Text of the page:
Cold and Flu Remedies
Take a tablespoon each of Elderflowers, Peppermint and Yarrow and infuse with a pint of boiling water. Strain off a large cupful and drink it hot in bed. Take this same medicine three times during the following day and again when you go to bed and you will find it quickly chases the sniffles away. And if the cold has turned to flu, Elderflowers again will relieve the symptoms.
An almost infallible cure for an attack of influenza in its first stage is a strong infusion of dried Elder Blossoms and Peppermint. Put a handful of each in a jug, pour over them a pint and a half of boiling water, allow to steep, on the stove, for half an hour then strain and sweeten and drink in bed as hot as possible. Heavy perspiration and refreshing sleep will follow, and the patient will wake up well on the way to recovery and the cold or influenza will probably be banished within thirty-six hours. Yarrow may also be added.
Here’s another variation of this same cure:
Mix 1 oz dried Elder Flowers and 1 oz dried Peppermint leaves. Boil 1 pint of distilled water in a saucepan large enough to hold a quart and while boiling, add the herbs. Cover them and let step (not boil) in a hot place for 10 or 15 minutes. Do not raise the lid or you will lose some of the strength.
When ready, strain through muslin or a thin cloth into a glass or enamel pitcher. Before taking, the patient should be in bed and well covered with blankets to retain the heat.
The dose for severe colds and fevers is drink one pint as hot as possible. Then, remain in bed well covered. It may be sweetened if desired. It will be found beneficial to have a hot water bottle, covered with a towel dipped in vinegar, applied to the feet and allowed to remain there.
The dose for children is from one half to one teacupful. In all cases, the patient should be kept in bed for at least 12 hours after taking, and kept well covered to promote free perspiration.
There will be free perspiration starting in from 20 to 40 minutes after taking and sometimes sooner. This will soothe the patient to sleep and the perspiration will continue for several hours.
The next morning if the fever or cold is completely normal, the patient should be sponged with warm water, put into a clean bed, and be given some light nourishment such as fruit juices (pineapple, orange), or prunes. Care must be taken to keep the body quite warm for a day or two.
If one does does not completely break up the fever, another should be given 24 hours latr. It will be found that, not only the 7,000,000 sweat glands discharge the poisons from the body, but the bowels and kidneys are also activated and will materially help in the recovery of the patient.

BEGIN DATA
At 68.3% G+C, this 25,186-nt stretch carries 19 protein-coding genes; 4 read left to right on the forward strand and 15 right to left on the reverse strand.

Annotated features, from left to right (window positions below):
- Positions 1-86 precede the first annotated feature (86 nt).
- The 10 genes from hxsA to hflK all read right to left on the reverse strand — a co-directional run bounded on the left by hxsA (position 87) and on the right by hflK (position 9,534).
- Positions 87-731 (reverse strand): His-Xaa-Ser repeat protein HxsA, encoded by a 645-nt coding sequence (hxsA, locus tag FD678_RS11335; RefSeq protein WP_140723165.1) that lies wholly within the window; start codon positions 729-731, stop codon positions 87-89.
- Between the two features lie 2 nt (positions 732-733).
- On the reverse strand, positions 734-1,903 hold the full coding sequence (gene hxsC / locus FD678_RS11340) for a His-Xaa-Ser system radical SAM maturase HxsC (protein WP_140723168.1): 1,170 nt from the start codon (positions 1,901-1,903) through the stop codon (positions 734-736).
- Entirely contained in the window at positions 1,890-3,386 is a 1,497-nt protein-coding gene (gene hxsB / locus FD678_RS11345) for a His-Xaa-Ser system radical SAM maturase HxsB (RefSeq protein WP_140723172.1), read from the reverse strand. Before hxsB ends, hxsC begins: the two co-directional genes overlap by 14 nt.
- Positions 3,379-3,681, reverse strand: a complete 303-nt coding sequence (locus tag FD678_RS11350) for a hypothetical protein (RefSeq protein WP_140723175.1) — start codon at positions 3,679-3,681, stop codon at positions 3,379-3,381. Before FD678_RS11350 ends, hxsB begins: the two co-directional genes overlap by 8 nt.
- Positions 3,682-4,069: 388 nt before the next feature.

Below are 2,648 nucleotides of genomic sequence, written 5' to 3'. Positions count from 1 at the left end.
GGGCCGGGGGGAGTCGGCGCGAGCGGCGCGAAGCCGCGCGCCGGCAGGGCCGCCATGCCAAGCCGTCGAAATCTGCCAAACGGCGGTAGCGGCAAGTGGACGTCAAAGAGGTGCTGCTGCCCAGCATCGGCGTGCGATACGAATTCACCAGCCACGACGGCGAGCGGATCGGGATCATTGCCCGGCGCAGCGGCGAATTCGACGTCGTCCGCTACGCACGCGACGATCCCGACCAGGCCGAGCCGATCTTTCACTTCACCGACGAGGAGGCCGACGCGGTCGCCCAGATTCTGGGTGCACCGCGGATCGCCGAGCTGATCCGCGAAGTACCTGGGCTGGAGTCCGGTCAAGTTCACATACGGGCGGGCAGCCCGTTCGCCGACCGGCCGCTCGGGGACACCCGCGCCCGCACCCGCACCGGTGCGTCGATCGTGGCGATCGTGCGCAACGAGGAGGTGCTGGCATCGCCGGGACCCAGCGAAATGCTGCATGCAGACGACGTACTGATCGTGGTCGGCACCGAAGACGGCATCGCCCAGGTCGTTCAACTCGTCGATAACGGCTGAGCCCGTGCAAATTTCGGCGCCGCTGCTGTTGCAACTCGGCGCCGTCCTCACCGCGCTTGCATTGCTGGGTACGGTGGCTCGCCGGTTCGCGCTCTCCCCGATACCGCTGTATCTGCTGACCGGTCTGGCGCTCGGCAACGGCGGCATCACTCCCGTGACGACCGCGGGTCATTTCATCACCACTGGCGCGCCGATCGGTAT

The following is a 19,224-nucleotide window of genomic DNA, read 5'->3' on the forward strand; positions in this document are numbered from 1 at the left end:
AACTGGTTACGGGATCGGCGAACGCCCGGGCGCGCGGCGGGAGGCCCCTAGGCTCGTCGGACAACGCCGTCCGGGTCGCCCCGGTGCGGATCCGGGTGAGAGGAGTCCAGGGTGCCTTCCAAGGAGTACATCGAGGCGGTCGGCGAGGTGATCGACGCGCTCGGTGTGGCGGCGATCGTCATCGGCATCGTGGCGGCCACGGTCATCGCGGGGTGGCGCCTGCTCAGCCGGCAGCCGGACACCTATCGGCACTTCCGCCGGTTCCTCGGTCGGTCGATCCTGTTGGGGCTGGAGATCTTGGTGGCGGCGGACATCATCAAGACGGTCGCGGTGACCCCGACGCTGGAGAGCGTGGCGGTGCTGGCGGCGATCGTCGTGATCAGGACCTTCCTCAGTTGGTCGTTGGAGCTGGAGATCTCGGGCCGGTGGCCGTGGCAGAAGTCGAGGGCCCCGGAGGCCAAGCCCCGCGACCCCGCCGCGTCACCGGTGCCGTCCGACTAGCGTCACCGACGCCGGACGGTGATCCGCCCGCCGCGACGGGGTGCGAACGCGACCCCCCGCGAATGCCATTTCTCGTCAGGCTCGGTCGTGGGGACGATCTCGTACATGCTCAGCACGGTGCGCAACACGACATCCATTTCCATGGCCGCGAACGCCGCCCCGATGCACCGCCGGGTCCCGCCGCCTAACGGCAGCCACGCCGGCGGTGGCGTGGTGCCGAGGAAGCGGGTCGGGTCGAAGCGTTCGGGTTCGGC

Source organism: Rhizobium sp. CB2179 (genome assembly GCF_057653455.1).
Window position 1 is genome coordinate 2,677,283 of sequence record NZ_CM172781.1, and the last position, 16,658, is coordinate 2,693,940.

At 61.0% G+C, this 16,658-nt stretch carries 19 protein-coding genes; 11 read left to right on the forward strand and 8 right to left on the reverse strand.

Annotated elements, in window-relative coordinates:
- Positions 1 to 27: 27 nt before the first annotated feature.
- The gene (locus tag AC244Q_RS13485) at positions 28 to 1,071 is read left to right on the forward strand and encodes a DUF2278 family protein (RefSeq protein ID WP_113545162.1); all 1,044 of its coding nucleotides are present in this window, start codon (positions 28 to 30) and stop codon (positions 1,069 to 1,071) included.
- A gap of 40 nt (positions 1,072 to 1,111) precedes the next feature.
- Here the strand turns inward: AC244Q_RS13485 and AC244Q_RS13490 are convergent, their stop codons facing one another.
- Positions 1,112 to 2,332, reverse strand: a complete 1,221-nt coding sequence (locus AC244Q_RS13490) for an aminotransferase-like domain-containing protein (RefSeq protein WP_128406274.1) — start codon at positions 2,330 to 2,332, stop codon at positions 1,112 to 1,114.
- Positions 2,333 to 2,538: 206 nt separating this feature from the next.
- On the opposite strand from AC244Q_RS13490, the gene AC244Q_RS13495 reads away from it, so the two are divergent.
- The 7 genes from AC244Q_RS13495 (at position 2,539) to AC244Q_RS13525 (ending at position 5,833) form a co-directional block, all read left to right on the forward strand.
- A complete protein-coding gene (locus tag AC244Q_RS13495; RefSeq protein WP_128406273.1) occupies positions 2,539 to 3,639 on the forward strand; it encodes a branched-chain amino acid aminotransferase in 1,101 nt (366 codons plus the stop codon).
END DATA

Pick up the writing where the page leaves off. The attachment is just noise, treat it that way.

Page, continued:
Sources: An Elementary Course in Herbology and A Modern Herbal
Europeans and early Americans gargled with sauerkraut juice – the fermented juice of the cabbage plant.
This refers to the traditional fermented homemade Sauerkraut which is an excellent source of probiotics and enzymes for gut health. Commercial sauerkraut is not the same.
To make homemade sauerkraut, layer scores of chopped cabbage leaves in a Crock-Pot, sprinkling salt over each layer. Alternatively, you can knead the salt into the chopped cabbage leaves instead of layering it. Cover it with a clean cloth and tightly weigh it down with a stone or heavy plates. Let it sit for six weeks or more. Draw off the juice and gargle as needed to alleviate a sore throat.
Naturopathic doctors today have improved on this remedy by alternating gargling with warm ginger juice and gargling with cold pineapple juice.
Here’s the recipe for the ginger juice:
Boil one-half cup of water and one teaspoon of powdered ginger, just until boiling. Once it has cooled, add one-quarter teaspoon of honey and the juice of half of a lemon. Alternate gargling with the ginger juice mixture and with cool pineapple juice. Repeat as needed.
Salt has been used from the earliest times as a means to soothe a sore throat. In India, however, many people today will gargle daily with a pinch of salt and a pinch of turmeric. They do this as a preventive measure and to clear their throats of mucus.
Another variation of gargling with warm salt water comes from an ancient yogic tradition. While gargling with warm salt water, practice the throat opening sounds “oh,” “ay,” “mi,” and “li.” If you persevere, you will find that your throat opens and relief is given.
In old Amish culture, fresh beets were the cure for sore throats.
Grate the beets into a four-inch-wide strip in the middle of a dish towel. Make a pocket by gathering three sides of the towel. Place the towel around your neck with the beet side next to your throat. Pin the towel closed with a safety pin. When the beets turn green, discard them and start again.
Be careful to protect your clothing … beets have also traditionally been used as clothing dye!
In a study in the Journal of Alternative and Complementary Medicine, researchers gave either a placebo or Throat Coat, a licorice tea from Traditional Medicinals, to 60 sore-throat sufferers 4 to 6 times a day for seven days; the tea tipplers reported significantly less pain on swallowing. Add a teaspoon of chopped or powdered root to a beverage tea, and feel relief almost immediately.
~Michael Castleman, Natural Health
Many studies show that ginseng revs up the immune system. Scientists at the University of Milan. Italy, gave ginseng (100 mg a day) or a placebo to 227 people. A month later. everyone received a flu shot (which does not kill the flu virus. but rather stimulates the immune system to resist infection). In the placebo group, 42 people got the flu, but in the ginseng group, the figure was just 15, demonstrating that ginseng enhanced immune response to the shot.
~Michael Castleman, Natural Health